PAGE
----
The APOBEC3 family of editing enzymes catalyzes lethal hypermutation of retroviral genomes to block spread of virus in host. HIV Vif targets APOBEC3 family members for destruction by a cellular ubiquitin ligase containing CUL5. A major goal in the design of the next generation of antiretroviral therapies is to find an inhibitor of Vif so that the activity of the APOBEC3 family of antiretroviral enzymes can be restored. We define a three-enzyme cascade that is required to activate Vif by addition of the ubiquitin-like NEDD8 protein to CUL5. MLN4924, an anti-cancer compound currently in phase 1 clinical trials, inhibits the NEDD8 cascade, blocks the action of Vif, and thus has potent anti-HIV activity. Furthermore, our studies define downstream drug targets in the NEDD8 cascade more selective for inhibition of HIV Vif. We demonstrate pharmacological inhibition of HIV replication through a mechanism that restores the innate immunity provided by APOBEC3 enzymes by targeting a host pathway, providing additional candidates that could be further exploited for therapeutic development. Inhibition of this NEDD8 cascade alone, or in combination with existing antiretroviral drugs could prove to be a useful treatment for HIV.


HIV relies on extensive interactions with the host in order to co-opt cellular transcription, mRNA export, translation and ESCRT pathways [1], [2], [3], [4]. In addition, HIV must subvert the immune system to achieve a chronic infection [5]. The global landscape of human-HIV protein interactions was recently reported, identifying a network of host pathways that could be potentially exploited to block viral replication [6]. However, physical maps do not provide evidence for function, and the task of validating the interdependences of HIV on host pathways remains an outstanding challenge required before alternative therapeutic strategies can be considered.

The accessory proteins of HIV are considered to be prime targets because they often hijack the ubiquitin-proteasome pathway to downregulate restriction factors that would otherwise block the spread of virus in host [5]. For example, the APOBEC3 (A3) family of cytidine deaminases restricts retroviral replication to protect the infected host. When HIV lacks the viral infectivity factor (Vif), A3G and A3F enzymes are packaged into virions and perform lethal editing of viral cDNA, which occurs at the reverse transcription step [7], [8], [9], [10]. HIV Vif counteracts A3 enzymes by recruiting them to a Cullin-RING Ubiquitin Ligase (CRL) consisting of CUL5, a RING-box subunit (RBX), the canonical adaptor proteins Elongins B and C, and the recently described Vif-specific subunit core binding factor beta (CBFβ), which is normally involved in the control of transcription of RUNX genes [11], [12], [13], [14]. These subunits form the CRL5Vif-CBFß holoenzyme, which acts in the last step of a three enzyme E1-E2-E3 cascade responsible for forming K48-linked polyubiquitin chains on APOBEC3 family members, targeting them for degradation by the 26S proteasome [11], [12], [15], [16], [17].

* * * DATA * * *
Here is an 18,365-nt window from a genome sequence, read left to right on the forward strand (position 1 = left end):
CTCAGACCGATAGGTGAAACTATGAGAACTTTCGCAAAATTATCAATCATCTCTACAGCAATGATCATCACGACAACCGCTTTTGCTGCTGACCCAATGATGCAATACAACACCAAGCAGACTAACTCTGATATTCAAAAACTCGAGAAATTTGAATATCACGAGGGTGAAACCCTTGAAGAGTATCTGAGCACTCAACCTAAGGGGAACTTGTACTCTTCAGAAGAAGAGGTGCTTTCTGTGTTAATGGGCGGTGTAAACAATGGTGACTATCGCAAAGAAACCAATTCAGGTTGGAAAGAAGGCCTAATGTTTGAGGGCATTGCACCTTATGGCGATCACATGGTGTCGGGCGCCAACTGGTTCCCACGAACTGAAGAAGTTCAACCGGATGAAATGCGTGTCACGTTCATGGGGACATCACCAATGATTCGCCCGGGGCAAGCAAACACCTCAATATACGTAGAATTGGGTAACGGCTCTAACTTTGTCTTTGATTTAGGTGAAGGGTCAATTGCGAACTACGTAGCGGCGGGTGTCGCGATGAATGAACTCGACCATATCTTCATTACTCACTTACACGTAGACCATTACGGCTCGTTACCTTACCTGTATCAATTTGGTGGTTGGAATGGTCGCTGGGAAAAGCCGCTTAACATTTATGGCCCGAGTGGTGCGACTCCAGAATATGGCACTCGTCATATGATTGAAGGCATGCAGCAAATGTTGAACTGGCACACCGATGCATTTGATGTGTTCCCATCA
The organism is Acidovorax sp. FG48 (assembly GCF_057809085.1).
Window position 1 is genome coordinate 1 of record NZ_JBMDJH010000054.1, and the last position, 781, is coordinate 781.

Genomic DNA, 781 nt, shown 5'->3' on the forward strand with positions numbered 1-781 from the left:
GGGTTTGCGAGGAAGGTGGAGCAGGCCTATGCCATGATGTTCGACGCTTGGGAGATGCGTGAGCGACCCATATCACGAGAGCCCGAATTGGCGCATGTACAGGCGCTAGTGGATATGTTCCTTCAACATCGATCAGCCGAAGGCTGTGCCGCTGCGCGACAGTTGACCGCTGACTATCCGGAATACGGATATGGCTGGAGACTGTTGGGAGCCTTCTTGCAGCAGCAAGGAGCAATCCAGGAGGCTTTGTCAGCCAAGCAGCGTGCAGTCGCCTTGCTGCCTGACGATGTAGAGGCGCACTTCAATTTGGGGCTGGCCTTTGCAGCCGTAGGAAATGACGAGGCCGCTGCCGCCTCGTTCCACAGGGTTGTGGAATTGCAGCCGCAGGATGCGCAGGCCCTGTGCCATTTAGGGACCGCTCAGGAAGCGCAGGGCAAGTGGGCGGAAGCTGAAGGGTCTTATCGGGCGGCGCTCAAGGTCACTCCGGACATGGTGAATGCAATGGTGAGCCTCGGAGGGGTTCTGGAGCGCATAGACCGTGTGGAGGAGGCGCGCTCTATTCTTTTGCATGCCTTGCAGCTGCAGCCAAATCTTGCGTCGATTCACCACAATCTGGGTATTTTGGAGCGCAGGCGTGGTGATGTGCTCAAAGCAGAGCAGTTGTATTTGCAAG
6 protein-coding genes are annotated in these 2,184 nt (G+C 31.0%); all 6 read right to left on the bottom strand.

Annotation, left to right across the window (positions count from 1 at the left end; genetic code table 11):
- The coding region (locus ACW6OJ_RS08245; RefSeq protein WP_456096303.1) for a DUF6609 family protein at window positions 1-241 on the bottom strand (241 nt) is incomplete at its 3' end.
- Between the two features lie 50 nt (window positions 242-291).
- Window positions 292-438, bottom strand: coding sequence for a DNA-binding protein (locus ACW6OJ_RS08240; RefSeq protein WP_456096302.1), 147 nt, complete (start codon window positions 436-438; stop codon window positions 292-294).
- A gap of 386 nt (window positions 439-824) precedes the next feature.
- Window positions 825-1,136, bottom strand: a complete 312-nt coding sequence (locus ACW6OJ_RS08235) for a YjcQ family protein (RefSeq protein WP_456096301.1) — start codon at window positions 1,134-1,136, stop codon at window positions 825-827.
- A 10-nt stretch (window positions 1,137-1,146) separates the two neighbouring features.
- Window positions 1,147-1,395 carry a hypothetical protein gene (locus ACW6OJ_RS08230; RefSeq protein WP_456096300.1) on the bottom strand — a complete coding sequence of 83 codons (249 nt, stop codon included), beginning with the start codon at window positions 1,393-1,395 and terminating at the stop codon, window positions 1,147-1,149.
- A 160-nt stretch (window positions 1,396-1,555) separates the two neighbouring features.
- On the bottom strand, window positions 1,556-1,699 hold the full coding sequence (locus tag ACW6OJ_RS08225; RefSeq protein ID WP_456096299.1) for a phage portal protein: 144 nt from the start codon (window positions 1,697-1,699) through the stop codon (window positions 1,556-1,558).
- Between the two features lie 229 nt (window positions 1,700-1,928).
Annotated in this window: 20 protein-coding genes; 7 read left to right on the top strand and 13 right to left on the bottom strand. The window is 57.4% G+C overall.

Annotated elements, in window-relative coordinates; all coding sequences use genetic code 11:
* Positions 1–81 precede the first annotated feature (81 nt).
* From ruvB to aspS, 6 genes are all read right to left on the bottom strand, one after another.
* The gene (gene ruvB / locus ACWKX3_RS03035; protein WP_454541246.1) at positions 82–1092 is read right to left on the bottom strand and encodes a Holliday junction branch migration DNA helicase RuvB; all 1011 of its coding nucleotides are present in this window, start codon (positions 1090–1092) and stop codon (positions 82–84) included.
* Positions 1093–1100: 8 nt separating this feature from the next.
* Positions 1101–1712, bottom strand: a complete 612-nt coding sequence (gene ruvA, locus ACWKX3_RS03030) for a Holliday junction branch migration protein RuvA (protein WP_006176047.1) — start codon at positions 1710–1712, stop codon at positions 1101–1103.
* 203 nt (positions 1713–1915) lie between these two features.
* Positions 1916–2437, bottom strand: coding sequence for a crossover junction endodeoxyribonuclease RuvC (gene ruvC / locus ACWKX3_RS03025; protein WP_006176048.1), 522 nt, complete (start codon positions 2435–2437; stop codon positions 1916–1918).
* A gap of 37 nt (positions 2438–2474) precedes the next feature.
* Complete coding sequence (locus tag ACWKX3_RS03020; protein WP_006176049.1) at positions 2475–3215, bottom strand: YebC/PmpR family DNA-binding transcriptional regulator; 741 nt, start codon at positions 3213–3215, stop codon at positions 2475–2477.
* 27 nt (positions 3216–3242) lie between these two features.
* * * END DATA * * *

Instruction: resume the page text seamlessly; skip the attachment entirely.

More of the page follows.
Covalent modification of a conserved lysine in the C-terminal domain of the Cullin subunit with the ubiquitin-like protein NEDD8 is essential for CRL function in metazoans [18]. This requires the action of a three-enzyme E1-E2-E3 cascade much like that of ubiquitin. NEDD8ylation activates a CRL, thus promoting the degradation of its substrates - a critical step in a broad array of cellular pathways including cell-cycle control, transcription, DNA repair and signaling [19]. As such, HIV Vif requires CUL5 NEDD8ylation to degrade APOBEC3G [11]. Given the broad dependencies of cellular protein homeostasis on CRL function, a potent mechanism-based inhibitor of the NEDD8 E1, MLN4924, was developed and found to be effective in suppressing tumor growth in xenograft models of cancer and is currently in phase 1 clinical trials [19], [20], [21].

In metazoans, there are parallel NEDD8 cascades wherein a single NEDD8 E1 charges the E2s, UBE2M and UBE2F, to promote NEDD8 conjugation of CRLs containing RBX1 or RBX2 respectively [22]. The RBX subunit is a critical determinant of cascade selection by making specific interactions with the NEDD8 E2 [22]. An important but unresolved question is the identity of the NEDD8 pathway responsible for activating the Vif-associated CRL responsible for A3G degradation. Early studies on the Vif-CUL5 complex implicated RBX1 as the RING subunit, since Vif co-immunoprecipitated with RBX1 in HIV-infected T-cells and overexpression of RBX1 or a mutant of CUL5 impaired in RBX1 binding had a dominant negative effect on Vif function [11]. However, subsequent studies of endogenous Cullin complexes suggested that CUL1-4 associate with RBX1, whereas CUL5 is normally in complex with RBX2 [22], [23]. In agreement, we recently found using tandem AP-MS that RBX2 is an integral part of the CUL5-Vif complex [6]. Here we define the NEDD8 cascade required for activation of HIV Vif and validate the concept that pharmacological inhibition of NEDD8 pathways can restore the restriction potential of the innate immune system. The pan-CRL inhibitor MLN4924 restores the restriction potential of A3G. The recently discovered NEDD8 conjugating enzyme UBE2F is the sole NEDD8 E2 necessary for Vif to counteract A3G, and the RING box protein RBX2 is required for Vif to promote spread of HIV in CD4+ T-cells. Structural and kinetic analysis of NEDD8 conjugation reveals how residues linking RBX2 to UBE2F impart specificity to the UBE2F NEDD8 cascade. These results advance our understanding of the activation of CRL5Vif-CBFß by NEDD8 and suggest avenues by which Vif inhibition may be achieved.